He was going to give up his dream of being a country music star. Several trips to Nashville hadn't panned out, so 12 years ago George Strait fired his band and took a job with a company that designed cattle pens and auction barns.

Then he decided to give it one more try.Today, Strait is country music. He's won the major vocalist and entertainer awards from the Country Music Association, Billboard magazine, Music City News and others.

It's almost impossible to picture country music without some of his No. 1 hits: "Fool Hearted Memory," "Amarillo By Morning," "You Look So Good in Love," "Ocean Front Property," "All My Ex's Live in Texas."

In country music, rags to riches stories are common. What isn't common is the incredible staying power, the superior quality and the appeal of Strait's music. Some artists are hit-and-miss: a great song, a fair song, a nothing song. Strait's music is pure bull's eye.

"Chill of an Early Fall," just released by MCA Records on CD, LP and cassette, is Strait as good as he's ever been.

He didn't write any of the songs. His talent is in his interpretation and in his selection. And I think I know how Strait selects which songs he'll record.

A Strait song has to be about people. The songs are plain and simple with clear meanings. There has to be something quirky and just right about the lyrics. The words have to really work together to create something special.

Like "If I Know Me," with "If I know me, I'll turn this heart around." It's a rich, satisfying song that tells exactly why Strait keeps winning the top awards. You just can't love country music and not love him.

He's also a fan of the rhyme: "She's an angel and I ain't. Lord knows she deserves a saint. And it don't take an angel to see, her only bad habit is me."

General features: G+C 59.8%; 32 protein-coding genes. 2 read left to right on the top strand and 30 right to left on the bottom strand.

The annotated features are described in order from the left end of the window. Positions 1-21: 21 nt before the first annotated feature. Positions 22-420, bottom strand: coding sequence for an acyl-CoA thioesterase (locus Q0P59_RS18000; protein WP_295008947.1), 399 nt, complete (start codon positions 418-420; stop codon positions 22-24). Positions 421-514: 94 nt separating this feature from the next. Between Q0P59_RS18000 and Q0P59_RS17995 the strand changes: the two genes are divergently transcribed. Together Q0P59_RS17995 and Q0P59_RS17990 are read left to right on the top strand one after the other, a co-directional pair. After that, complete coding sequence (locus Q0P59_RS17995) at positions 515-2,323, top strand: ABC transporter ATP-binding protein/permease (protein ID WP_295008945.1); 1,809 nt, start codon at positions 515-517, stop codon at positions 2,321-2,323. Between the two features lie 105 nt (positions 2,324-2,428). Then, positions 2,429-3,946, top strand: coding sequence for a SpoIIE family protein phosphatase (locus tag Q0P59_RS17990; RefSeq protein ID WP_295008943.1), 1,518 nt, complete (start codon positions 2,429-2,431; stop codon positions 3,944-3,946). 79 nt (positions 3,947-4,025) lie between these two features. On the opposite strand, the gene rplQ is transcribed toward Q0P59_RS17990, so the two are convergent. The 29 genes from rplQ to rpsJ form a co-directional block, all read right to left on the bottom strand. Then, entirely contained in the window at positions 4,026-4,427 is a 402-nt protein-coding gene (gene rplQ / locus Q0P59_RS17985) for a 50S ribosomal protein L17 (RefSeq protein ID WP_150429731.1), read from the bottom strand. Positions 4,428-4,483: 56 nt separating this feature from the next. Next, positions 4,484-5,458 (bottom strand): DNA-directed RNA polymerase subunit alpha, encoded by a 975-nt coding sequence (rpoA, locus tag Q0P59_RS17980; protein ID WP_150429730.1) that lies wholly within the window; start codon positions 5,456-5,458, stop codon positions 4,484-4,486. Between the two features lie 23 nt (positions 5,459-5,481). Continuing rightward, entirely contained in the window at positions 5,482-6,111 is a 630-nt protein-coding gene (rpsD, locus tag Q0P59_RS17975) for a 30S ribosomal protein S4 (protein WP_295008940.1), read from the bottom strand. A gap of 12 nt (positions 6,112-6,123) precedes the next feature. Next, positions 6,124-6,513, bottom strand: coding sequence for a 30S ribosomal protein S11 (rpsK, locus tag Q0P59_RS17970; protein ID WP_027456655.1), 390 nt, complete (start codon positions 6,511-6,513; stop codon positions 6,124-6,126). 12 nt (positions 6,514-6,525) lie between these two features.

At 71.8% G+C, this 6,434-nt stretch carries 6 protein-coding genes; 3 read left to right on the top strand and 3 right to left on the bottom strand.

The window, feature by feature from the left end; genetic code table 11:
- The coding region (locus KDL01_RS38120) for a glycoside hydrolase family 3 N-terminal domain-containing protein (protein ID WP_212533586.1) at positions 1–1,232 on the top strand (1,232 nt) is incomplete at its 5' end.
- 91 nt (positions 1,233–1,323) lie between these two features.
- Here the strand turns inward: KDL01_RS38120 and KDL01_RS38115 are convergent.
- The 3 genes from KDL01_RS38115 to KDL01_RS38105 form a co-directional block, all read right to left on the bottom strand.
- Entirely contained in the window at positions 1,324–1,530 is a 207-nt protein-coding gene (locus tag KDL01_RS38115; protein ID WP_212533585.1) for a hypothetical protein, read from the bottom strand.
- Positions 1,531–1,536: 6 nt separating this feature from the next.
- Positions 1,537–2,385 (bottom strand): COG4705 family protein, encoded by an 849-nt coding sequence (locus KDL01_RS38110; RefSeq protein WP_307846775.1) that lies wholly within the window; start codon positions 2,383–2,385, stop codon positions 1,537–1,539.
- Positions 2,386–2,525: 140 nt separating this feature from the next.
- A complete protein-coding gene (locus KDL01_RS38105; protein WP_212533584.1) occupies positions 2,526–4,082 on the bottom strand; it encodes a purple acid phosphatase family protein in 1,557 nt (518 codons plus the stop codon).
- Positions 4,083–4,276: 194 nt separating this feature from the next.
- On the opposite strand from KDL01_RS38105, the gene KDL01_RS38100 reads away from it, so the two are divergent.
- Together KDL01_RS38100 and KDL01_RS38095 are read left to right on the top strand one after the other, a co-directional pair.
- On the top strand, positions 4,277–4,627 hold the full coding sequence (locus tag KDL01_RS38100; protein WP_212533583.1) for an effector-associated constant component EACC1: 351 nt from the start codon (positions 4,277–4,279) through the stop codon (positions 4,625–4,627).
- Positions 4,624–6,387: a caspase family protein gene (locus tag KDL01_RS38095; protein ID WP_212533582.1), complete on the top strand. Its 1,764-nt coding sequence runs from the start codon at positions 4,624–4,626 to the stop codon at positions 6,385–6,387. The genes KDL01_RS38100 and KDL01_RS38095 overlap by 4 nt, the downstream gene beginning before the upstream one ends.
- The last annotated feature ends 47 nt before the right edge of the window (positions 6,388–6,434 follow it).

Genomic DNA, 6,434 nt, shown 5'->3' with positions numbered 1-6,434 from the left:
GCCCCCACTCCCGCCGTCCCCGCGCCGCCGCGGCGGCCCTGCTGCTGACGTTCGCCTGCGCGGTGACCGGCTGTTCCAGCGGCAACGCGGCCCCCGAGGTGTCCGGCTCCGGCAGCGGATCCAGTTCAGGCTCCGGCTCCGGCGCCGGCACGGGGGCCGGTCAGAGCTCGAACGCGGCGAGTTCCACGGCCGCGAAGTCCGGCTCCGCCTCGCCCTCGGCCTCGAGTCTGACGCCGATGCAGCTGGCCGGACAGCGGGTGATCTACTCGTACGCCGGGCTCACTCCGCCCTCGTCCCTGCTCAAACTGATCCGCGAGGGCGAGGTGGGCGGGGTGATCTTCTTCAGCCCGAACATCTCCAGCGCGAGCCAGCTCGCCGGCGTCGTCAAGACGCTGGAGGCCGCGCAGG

Variety on an album is another Strait trademark, and it's here as well. From the almost-yodel of "Lovesick Blues," to the long musical bridge in "Milk Cow Blues," to the mournful quality of the guitars in "Anything You Can Spare" and then the fast, don't-you-want-to-dance rhythms of "Home in San Antone," Strait satisfies a longing for almost any type of country. And if, unbelievably, you don't like one of the songs or styles, hang on. He's going to do something really different in a minute.

The Forrester Sisters' latest, "Talkin' 'Bout Men," is a little less even, but very enjoyable.

The Warners Brothers release is a nice combination of songs, from the almost-jazzy "A Step in the Right Direction" to the very haunting "Somebody Else's Moon." The rhythms are different, but the theme is universal: relationships.

You'd have to do some searching to find a more upbeat song than "Too Much Fun," about a man who wants to come back, but his former love refuses because she's thrown over the traces. And you'd have to look just as hard to find a more plaintive song than "That Makes One of Us."

"Men" is already a hit. It's a brassy, somewhat humorous but bitter look at the male of the species: "They're nothing but a bunch of overgrown boys. You can't beat 'em up because 'cuz they're bigger than you, you can't live with 'em and you just can't shoot 'em."

The album seems like a showcase for a single voice - an odd thing with a talented quartet. And some of the really strong, lovely harmonies found in older songs like "I'd Choose You" are missing in most of the songs ("You Take Me for Granted" is one exception).

At their worst, the Forrester Sisters are among the best. And this album, compared to so many being released, is wonderful. But it doesn't do them justice.